• Equipped with On Board Mass (OBM) monitoring systems linked to the IAP in NSW

Productivity gains from less truck movements are estimated to translate to $100,000 per truck, per year. The heavier axle loads will be more than offset by reduced movements, resulting in a net reduction to wear and tear on local and major roads, as well as easing congestion.

The global race to ban the internal combustion engine

Late last year, a handful of countries and some states in the US and Canada, formed the Zero Emissions Vehicle (ZEV) Alliance. Founding members include Germany, Norway, the Netherlands, and the UK; with eight US states led by California also signing up, along with Quebec. One of their objectives is to accelerate the phase out of internal combustion engine (ICE) vehicles – including petrol, diesel, LPG and natural gas – and to replace them with zero emission electric or fuel cell cars, at the latest by 2050[1]

However, consensus is building in some member countries to bring this timing forward significantly. Earlier this year, the Dutch government proposed the idea of banning sales of ICE vehicles as early as 2025[2]; and in August the proposal made it through the Netherlands lower house of parliament[3]. Norway had similarly flagged 2025 as a target for eliminating ICE sales for all new light vehicles and buses, with news reports in June indicating the proposal had the backing of all four major political parties[4]&[5].  And in August a German official suggested a similar ban may be required by 2030 to meet climate goals.

[1] ZEV Alliance 2015, International ZEV Alliance Announcement, press release 3 Dec 2015,

[2] Electrek 2016, Dutch government is discussing the possibility to only allow electric vehicle sales starting in 2025,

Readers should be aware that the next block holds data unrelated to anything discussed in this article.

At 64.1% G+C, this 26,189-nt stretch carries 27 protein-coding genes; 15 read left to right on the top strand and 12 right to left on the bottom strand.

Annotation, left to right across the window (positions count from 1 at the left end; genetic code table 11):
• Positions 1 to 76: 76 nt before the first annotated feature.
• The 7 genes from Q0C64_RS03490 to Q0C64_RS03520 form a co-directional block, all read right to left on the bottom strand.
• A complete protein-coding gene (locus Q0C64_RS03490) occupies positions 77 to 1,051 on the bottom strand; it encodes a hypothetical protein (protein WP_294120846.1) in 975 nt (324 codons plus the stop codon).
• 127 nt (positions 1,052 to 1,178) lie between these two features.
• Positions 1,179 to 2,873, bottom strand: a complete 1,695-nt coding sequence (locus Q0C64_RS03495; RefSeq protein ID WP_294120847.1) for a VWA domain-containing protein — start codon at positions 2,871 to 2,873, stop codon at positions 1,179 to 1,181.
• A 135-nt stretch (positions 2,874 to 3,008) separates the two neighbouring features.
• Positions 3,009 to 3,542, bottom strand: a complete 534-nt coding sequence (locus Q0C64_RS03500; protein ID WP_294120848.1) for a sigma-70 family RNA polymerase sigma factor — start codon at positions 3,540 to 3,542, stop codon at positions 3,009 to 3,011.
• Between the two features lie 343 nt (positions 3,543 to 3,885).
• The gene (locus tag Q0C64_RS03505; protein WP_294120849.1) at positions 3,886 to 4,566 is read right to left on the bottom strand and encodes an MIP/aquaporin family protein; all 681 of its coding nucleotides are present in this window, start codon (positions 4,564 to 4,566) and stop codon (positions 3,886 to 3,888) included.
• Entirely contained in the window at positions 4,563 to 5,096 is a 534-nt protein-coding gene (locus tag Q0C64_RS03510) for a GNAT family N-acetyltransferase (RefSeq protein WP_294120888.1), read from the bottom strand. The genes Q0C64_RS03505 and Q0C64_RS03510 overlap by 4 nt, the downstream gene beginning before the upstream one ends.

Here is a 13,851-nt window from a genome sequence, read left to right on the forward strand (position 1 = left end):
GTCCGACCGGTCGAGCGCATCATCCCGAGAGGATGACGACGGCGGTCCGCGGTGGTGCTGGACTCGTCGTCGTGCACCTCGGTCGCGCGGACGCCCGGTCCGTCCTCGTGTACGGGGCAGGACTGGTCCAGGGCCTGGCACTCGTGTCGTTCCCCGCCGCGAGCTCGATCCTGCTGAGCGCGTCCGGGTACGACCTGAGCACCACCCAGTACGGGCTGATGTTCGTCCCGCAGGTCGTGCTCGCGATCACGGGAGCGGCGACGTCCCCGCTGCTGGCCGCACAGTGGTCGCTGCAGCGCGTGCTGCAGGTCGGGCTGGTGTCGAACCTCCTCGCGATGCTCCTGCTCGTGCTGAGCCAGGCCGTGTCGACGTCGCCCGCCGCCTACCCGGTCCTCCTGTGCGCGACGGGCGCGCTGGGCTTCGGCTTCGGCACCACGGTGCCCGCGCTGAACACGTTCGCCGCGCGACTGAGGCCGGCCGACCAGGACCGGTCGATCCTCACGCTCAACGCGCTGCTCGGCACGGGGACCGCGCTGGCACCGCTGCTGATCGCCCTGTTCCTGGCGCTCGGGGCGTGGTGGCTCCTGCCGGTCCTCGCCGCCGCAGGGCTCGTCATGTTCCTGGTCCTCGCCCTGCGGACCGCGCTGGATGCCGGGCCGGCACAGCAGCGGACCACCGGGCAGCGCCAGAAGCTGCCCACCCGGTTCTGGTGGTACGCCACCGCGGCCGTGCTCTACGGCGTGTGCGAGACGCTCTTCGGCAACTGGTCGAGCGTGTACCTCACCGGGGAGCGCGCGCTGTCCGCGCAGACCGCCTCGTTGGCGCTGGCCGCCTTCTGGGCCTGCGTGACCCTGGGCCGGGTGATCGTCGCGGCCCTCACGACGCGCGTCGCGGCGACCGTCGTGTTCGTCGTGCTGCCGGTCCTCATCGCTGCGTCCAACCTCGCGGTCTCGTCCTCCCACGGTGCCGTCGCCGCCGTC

[3] The Irish Times, Dutch move to ban sale of combustion engines from 2025, 16 August 2016,

[4] EcoWatch 2016, Will Norway ban sales of gas-powered cars by 2025?, 6 June 2016,

[5] Fortune 2016, Norway moves towards banning gas-burning cars by 2025,  4 June 2016,

France, Belgium and Switzerland are also reportedly considering bans on ICE sales, with 2030 the target date[1]. Paris has already announced plans to ban older diesel-powered vehicles due to severe air pollution concerns, with a potential ban on all diesel vehicles new or old within a few short years.

Separate to the ZEV Alliance, officials in India (likely to be one of the biggest future vehicle markets) have also flagged their intention to phase-out ICE vehicles by 2030 in partnership with vehicle manufacturers[2], and assisted by a novel financing arrangement requiring no upfront costs.[3]

Is this the beginning of the end for the ICE? The sheer number of countries and states considering such drastic measures suggests that it may well be a turning point – at least in the case of passenger cars. Even if the timeframes proposed are not entirely realistic based on current availability of EVs, these commitments and announcements clearly indicate the future policy direction of some European governments, and hint at their frustration with slow progress in reducing transport emissions to date. Importantly, this approach would address the dual challenges of air pollution and greenhouse gas emissions from private transport, which have been growing over the last decade unlike emissions from other sectors.   

However, it is probably much too early to think that IC engines will soon disappear, if for no other reason than the lack of a suitable and viable alternatives in commercial vehicles (especially regional and long-distance trucks). The IEA and many vehicle manufacturers don’t see a full market shift away from ICE until 2050 at least.

Whatever happens overseas, the very slow adoption of alternative fuels and drivetrains in Australia (see news stories) suggests that any such shift away from ICE vehicles will be much slower here.     




Electric Vehicles report estimates e-buses could be cheaper than ICEs

Zero Carbon Australia’s Electric Vehicles Report is the latest in a series investigating a transition to a zero carbon economy in Australia. The report attempts to model the economic impact of a full transition to electric vehicles for road-based passenger transport by 2025 (within 10 years). The primary focus of the report was on passenger vehicles, however it also covered the urban bus fleet.

The report used two scenarios of EV adoption:

  • a “high (ev) cost scenario” involving low liquid fuel prices, and high cost for an e-bus;